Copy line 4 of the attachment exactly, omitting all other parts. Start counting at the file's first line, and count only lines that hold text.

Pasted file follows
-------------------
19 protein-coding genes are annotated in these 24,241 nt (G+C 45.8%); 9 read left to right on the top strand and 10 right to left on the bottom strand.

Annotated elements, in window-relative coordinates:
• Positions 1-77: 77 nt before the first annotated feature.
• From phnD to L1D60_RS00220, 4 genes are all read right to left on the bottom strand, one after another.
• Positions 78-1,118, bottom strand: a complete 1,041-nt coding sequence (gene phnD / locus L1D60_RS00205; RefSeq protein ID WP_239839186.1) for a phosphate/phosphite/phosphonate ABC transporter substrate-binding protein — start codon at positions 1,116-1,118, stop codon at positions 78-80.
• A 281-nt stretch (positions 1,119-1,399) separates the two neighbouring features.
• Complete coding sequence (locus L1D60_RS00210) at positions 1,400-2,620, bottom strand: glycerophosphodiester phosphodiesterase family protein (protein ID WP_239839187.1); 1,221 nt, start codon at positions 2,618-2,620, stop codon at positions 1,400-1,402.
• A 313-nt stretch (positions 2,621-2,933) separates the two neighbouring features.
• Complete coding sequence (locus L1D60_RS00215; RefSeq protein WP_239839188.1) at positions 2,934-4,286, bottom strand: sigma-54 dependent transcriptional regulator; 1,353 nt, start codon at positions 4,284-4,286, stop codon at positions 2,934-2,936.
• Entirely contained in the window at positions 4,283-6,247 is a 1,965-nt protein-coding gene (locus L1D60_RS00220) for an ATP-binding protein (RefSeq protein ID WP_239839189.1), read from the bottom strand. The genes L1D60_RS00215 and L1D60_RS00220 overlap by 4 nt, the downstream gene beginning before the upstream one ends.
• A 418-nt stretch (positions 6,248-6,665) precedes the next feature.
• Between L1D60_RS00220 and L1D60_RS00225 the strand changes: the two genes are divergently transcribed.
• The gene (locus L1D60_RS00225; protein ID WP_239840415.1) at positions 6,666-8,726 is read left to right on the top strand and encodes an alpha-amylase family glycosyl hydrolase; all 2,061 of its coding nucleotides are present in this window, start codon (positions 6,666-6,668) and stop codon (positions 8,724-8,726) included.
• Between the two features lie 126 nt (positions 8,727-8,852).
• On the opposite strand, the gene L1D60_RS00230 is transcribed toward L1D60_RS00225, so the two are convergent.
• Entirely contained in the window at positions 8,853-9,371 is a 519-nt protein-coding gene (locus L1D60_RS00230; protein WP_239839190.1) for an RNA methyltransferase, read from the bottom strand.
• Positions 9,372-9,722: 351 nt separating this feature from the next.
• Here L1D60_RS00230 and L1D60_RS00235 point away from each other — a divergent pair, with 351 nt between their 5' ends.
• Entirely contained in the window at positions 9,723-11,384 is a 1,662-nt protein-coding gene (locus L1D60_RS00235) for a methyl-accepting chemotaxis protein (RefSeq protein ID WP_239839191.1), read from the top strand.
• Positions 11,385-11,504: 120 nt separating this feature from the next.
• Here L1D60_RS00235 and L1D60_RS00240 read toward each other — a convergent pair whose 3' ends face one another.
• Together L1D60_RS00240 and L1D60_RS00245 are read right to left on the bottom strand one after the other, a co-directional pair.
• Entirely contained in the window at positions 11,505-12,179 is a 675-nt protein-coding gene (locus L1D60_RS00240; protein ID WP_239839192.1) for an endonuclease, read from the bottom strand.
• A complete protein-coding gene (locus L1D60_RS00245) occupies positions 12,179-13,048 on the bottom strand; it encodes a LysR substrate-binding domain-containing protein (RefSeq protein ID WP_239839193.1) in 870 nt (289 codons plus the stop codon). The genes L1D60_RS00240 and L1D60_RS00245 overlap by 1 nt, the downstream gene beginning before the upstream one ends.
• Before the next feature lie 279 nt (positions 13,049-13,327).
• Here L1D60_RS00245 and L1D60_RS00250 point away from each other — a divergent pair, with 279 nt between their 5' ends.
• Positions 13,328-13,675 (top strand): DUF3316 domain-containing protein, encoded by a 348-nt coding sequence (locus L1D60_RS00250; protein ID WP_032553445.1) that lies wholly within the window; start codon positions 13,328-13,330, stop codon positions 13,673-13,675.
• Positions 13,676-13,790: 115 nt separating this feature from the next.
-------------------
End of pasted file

• From phnD to L1D60_RS00220, 4 genes are all read right to left on the bottom strand, one after another.